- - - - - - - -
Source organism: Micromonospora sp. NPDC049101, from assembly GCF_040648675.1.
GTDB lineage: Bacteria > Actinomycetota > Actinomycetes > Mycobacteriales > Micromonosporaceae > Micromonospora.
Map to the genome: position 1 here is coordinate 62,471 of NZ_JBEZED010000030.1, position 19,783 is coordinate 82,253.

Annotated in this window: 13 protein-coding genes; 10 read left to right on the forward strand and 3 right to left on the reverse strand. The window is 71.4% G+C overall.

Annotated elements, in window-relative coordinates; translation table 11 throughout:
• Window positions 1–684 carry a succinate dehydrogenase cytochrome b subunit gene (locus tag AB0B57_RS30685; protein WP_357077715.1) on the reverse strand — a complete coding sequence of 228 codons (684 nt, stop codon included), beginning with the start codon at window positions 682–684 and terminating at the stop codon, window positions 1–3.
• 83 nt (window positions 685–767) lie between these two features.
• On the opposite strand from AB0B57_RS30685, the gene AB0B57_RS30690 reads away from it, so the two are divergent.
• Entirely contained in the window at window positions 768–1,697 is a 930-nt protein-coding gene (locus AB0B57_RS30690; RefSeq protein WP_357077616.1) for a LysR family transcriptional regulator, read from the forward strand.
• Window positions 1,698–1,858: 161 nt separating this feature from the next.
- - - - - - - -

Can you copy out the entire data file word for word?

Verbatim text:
Source organism: Micromonospora sp. NPDC049101, from assembly GCF_040648675.1.
GTDB lineage: Bacteria > Actinomycetota > Actinomycetes > Mycobacteriales > Micromonosporaceae > Micromonospora.
Map to the genome: position 1 here is coordinate 62,471 of NZ_JBEZED010000030.1, position 19,783 is coordinate 82,253.

Annotated in this window: 13 protein-coding genes; 10 read left to right on the forward strand and 3 right to left on the reverse strand. The window is 71.4% G+C overall.

Annotated elements, in window-relative coordinates; translation table 11 throughout:
• Window positions 1–684 carry a succinate dehydrogenase cytochrome b subunit gene (locus tag AB0B57_RS30685; protein WP_357077715.1) on the reverse strand — a complete coding sequence of 228 codons (684 nt, stop codon included), beginning with the start codon at window positions 682–684 and terminating at the stop codon, window positions 1–3.
• 83 nt (window positions 685–767) lie between these two features.
• On the opposite strand from AB0B57_RS30685, the gene AB0B57_RS30690 reads away from it, so the two are divergent.
• Entirely contained in the window at window positions 768–1,697 is a 930-nt protein-coding gene (locus AB0B57_RS30690; RefSeq protein WP_357077616.1) for a LysR family transcriptional regulator, read from the forward strand.
• Window positions 1,698–1,858: 161 nt separating this feature from the next.